Scrubs on ABC

2001, TV Show

Scrubs Episode: "My Hard Labor"

Season 7, Episode 2
Episode Synopsis: Kim goes into labor as she and J.D. contemplate their future together; Dr. Cox can't bring himself to give his daughter a shot; Turk and Carla obsess over beating a video game; and Dr. Kelso consoles his heartbroken son.
Original Air Date: Nov 1, 2007

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Season 7, Episode 2
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Length: 21:17
Aired: 11/1/2007
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"My Hard Labor" Season 7, Episode 2

Another pretty solid episode - still not Scrubs at its comic best, and still at least as much about the serious subtexts of the series as about the blackouts and fantasy sequences. Kim (Elizabeth Banks) is about to give birth, and J.D. (Zach Braff) is ready for everything... except for openly admitting to Kim that he doesn't love her. Meanwhile, Cox (John C. McGinley) looks for someone competent to give his infant daughter a shot, unwilling to give it to her himself for fear that she'll associate him with pain. Carla (Judy Reyes) can't do it,since she's enraged at Turk (Donald Faison) for his stubborn insistence on playing a console video game to its conclusion... or at least for his obliviousness to her need, as great as his, to be something other than a parent sometimes (and, to a much lesser extent, to his obliviousness to her ability to play the game better than either her husband or the Janitor (Neil Flynn). Even Kelso (Ken Jenkins) proves his worth as a parent, while drunkenly comforting his son over the phone, the son despondent over the latest exploitation by his various lowlife men-friends. So when J.D. does find himself telling Kim how he feels about her, in what is probably the funniest as well as the most painful sequence (quite literally for Kim, who finds that her argument with J.D. has caused her to miss her window for an epidural), he is banished from the delivery room in favor of Elliot (Sarah Chalke). But he gathers his lessons in the usual Scrubs style, and goes back in. Kim, while quite sure that her romance with J.D. is over, apparently looks forward to coparenting with him, so J.D. seems suitably awed. While I'm as much a casual Colin Hay fan as anyone, having him reemerge as he does in the teaser of this episode is an example of the kind of not-quite-airless self-reference too common last season (after his much more effective "haunting" of "My Overkill," the second-season premiere). In fact, let's estimate that perhaps a third of the jokes, maybe even a few more, were just a little too labored, cough, in this episode... which leaves all those others coming at the speed and interlocking screwball logic that we expect of this series. With the summer's unplanned-pregnancy film comedies Knocked Up and Waitress having done suprisingly well, perhaps there's something in the air. Scrubs is already (unsurprisingly) more realistic in its handling of the matter, so if the writers' strike doesn't bench the series, it'll be interesting to see how they sustain this... and how many cameos and guest spots from previous seasons we'll get. (The show has been notable for giving a number of guest stars, from Heather Graham to Tom Cavanagh to Tara Reid, some of their best roles-in one case, perhaps their only good role [whom could I be thinking of?].) I'm very glad to see Aloma Wright back. show less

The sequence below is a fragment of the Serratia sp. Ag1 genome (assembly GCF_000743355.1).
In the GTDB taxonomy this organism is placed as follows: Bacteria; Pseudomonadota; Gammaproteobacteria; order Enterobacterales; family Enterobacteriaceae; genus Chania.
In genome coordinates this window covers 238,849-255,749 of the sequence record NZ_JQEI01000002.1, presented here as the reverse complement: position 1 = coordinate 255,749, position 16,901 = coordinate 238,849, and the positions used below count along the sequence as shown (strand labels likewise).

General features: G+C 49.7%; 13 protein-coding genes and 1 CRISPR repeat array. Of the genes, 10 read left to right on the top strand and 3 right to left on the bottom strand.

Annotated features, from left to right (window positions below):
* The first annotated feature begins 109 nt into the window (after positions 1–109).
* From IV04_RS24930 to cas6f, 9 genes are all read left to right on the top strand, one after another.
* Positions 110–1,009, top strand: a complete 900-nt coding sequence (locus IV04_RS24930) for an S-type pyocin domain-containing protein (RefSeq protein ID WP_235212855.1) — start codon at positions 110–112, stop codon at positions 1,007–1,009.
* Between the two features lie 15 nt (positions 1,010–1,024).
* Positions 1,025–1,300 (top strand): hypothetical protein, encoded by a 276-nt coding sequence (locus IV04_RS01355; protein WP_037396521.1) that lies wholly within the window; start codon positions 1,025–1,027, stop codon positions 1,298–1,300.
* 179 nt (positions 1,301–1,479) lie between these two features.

Another pretty solid episode still not Scrubs at its comic best and still at least as much about the serious subtexts of the series as about the blackouts and fantasy sequencesKim Elizabeth Banks is about to give birth and JD Zach Braff is ready for everything except for openly admitting to Kim that he doesnt love her Meanwhile Cox John C McGinley looks for someone competent to give his infant daughter a shot unwilling to give it to her himself for fear that shell associate him with pain Carla Judy Reyes cant do itsince shes enraged at Turk Donald Faison for his stubborn insistence on playing a console video game to its conclusion or at least for his obliviousness to her need as great as his to be something other than a parent sometimes and to a much lesser extent to his obliviousness to her ability to play the game better than either her husband or the Janitor Neil Flynn Even Kelso Ken Jenkins proves his worth as a parent while drun read more

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Premiered: October 02, 2001, on NBC
Rating: TV-PG
User Rating: (1,180 ratings)
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Premise: An engaging (and periodically serious) look at hospital work through the eyes of a young intern, coping with unusual challenges presented by colleagues as well as patients. The show is a smart mix of humor and social commentary, and has had a diverse lineup of guest stars, including Colin Hay of Men at Work, Brendan Fraser, Dick Van Dyke and, in one of his rare TV appearances since he left full-time work because of Parkinson's disease, Michael J. Fox.

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